‘This is he who lay upon the breast
of our Pelican, who from the cross
elected him to bear the heavy charge.’
St. James examines Dante concerning Hope. – St. John appears,with a brightness so dazzling as to deprive Dante, for the time, of sight.
In the Eighth Heaven, that of the Fixed Stars, after Saint Peter’s appearance another bright soul steps forward from the throng. It’s the Apostle Saint James the Greater, who questions Dante on the second theological virtue, i.e. Hope. Saint James asks the pilgrim three questions: what hope is, to what degree he has it, and where he got it from.
Beatrice answers the second question and says that nobody is more hopeful than Dante. The Poet himself answers the other two questions, showing his firm theological knowledge. He then dwells on the expectation created by the second theological virtue: a bodily resurrection through which, on Doomsday, body and soul will be rejoined forever. After this second examination a voice starts singing the verse “Sperent in te”from David’s Psalms, and every soul of the Eighth Heaven joins the warbling.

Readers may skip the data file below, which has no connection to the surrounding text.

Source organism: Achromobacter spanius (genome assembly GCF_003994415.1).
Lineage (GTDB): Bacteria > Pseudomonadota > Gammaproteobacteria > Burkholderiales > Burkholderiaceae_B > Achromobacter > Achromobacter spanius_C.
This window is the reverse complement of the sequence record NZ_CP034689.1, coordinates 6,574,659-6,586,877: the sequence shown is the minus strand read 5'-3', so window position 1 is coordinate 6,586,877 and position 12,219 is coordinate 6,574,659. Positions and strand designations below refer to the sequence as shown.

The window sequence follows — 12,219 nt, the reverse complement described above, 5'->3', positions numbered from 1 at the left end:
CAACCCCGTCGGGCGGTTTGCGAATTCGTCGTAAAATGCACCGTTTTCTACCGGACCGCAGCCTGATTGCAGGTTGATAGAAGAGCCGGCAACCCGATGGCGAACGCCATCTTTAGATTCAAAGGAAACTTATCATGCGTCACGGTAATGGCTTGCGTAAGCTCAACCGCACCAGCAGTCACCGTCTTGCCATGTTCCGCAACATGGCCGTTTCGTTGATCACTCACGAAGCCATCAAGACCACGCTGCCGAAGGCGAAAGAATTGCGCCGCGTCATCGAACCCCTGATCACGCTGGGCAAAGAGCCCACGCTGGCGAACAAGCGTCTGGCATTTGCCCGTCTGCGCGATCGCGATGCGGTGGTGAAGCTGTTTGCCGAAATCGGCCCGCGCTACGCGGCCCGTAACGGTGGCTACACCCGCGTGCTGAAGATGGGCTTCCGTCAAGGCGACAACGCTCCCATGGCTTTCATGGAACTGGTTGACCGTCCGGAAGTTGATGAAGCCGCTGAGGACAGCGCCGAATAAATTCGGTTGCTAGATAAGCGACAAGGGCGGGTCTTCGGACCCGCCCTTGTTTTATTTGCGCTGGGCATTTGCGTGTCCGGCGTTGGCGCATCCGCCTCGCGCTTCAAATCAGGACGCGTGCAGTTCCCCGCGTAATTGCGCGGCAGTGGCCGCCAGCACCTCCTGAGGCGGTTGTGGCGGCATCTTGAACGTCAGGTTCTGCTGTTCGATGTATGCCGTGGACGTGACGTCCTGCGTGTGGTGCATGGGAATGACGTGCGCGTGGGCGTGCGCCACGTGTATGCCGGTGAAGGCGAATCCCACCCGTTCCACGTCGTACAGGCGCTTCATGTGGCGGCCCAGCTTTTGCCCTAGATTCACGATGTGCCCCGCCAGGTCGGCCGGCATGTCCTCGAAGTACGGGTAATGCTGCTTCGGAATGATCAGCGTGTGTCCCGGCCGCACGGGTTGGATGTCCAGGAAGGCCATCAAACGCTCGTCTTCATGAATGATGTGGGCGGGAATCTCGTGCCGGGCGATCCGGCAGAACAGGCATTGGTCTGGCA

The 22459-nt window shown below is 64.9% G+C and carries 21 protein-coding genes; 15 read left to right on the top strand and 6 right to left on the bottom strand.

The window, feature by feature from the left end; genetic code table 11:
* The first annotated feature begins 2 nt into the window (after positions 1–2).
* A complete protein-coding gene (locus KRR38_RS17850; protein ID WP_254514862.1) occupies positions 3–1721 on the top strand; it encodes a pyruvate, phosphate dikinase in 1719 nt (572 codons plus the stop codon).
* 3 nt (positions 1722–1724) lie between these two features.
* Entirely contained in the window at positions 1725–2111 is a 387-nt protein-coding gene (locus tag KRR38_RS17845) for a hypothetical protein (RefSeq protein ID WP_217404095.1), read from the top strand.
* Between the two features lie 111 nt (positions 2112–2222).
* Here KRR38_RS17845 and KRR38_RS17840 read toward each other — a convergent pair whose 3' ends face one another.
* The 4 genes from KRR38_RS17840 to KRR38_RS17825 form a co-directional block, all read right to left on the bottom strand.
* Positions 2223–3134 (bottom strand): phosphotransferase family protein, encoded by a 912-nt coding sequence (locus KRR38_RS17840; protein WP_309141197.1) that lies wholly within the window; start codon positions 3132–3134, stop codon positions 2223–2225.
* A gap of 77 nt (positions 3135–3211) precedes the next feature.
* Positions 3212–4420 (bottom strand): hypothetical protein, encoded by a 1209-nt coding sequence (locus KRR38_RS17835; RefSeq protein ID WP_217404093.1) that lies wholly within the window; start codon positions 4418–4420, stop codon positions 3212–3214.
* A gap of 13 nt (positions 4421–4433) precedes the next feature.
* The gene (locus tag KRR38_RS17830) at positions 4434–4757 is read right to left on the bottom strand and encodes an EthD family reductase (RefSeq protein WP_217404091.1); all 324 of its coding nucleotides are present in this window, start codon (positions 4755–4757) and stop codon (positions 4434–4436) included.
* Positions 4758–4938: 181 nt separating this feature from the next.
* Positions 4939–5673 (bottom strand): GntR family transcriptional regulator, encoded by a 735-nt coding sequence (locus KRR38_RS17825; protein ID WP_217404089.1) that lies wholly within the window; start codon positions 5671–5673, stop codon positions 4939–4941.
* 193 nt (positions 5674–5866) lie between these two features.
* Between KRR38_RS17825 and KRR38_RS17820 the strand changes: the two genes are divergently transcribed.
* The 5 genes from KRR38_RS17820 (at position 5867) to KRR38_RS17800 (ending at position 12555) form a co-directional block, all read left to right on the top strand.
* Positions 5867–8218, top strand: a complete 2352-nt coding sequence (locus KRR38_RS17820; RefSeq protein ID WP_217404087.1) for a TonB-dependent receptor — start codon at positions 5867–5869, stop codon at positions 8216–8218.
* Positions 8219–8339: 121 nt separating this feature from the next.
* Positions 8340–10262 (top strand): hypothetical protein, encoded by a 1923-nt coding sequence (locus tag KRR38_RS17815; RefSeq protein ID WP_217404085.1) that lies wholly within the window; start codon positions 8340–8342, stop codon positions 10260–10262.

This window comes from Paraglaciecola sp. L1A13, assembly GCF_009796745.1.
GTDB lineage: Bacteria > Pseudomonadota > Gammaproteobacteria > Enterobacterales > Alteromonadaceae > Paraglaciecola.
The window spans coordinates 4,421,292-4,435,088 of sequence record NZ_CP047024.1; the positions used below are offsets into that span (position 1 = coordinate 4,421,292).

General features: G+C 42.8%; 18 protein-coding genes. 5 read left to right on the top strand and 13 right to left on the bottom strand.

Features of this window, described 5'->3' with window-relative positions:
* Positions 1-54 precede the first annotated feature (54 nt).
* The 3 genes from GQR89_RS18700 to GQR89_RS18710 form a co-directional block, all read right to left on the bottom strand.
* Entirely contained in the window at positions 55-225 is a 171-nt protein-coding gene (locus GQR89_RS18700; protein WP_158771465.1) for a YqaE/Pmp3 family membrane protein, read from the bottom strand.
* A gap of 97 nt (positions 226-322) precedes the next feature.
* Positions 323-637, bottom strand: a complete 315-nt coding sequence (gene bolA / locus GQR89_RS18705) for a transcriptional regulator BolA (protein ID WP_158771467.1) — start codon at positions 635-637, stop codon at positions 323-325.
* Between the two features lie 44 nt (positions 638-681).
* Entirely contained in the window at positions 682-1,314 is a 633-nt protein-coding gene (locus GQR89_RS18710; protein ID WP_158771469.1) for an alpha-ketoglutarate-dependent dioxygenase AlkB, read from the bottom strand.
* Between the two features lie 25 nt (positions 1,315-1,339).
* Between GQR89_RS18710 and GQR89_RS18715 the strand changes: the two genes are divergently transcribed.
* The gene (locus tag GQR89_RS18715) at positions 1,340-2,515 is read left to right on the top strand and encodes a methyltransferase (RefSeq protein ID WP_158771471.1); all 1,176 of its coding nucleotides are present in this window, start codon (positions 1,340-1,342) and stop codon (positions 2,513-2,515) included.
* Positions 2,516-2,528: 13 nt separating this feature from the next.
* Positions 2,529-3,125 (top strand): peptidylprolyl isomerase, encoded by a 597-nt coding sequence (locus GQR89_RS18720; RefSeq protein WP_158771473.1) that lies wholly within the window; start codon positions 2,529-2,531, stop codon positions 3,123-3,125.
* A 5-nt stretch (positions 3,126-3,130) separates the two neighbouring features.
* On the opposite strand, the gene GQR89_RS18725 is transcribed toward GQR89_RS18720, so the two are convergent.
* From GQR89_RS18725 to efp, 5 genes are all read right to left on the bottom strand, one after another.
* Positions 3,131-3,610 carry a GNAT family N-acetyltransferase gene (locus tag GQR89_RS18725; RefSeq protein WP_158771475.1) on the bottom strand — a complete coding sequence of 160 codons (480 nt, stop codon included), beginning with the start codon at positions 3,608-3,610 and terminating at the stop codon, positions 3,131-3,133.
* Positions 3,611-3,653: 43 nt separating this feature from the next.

Eventually a third light joins Saint Peter and Saint James: it’s Saint John the Evangelist, who once rested his head on the breast of Christ the Pelican and who was chosen as Mary’s new son by Jesus. He questions Dante about Charity. However, before doing so, he explains that his body is not in Heaven with him, contrary to what medieval writers traditionally sustain. Dante strains his eyes to see what is hiding behind the dazzling light, but John invites him to give up as his body, like everyone else’s, is earth and will be so until Doomsday. The only exceptions are Jesus and the Virgin, who ascended to the Empyrean with both body and soul. Dante then turns towards Beatrice and gets deeply upset when he realizes he is blinded and cannot see her.
This wonderful Church is named after Saint John the Evangelist. The tercet recalls the moment when, during the last supper, he leaned his head against Jesus’ bosom and asked who was going to betray him. Christ, who is about to establish the Eucharist, is metaphorically represented by the pelican. In ancient times it was believed it would cut its breast open with its beak and feed its young with its own blood – in fact, it is taking out small fishes from a pouch.
Traduzione a cura della classe 5aC A.S.20/21 del Liceo Scientifico A. Oriani di Ravenna
Canto adopted by Siderurgica Ravennate
For further information on San Giovanni Evangelista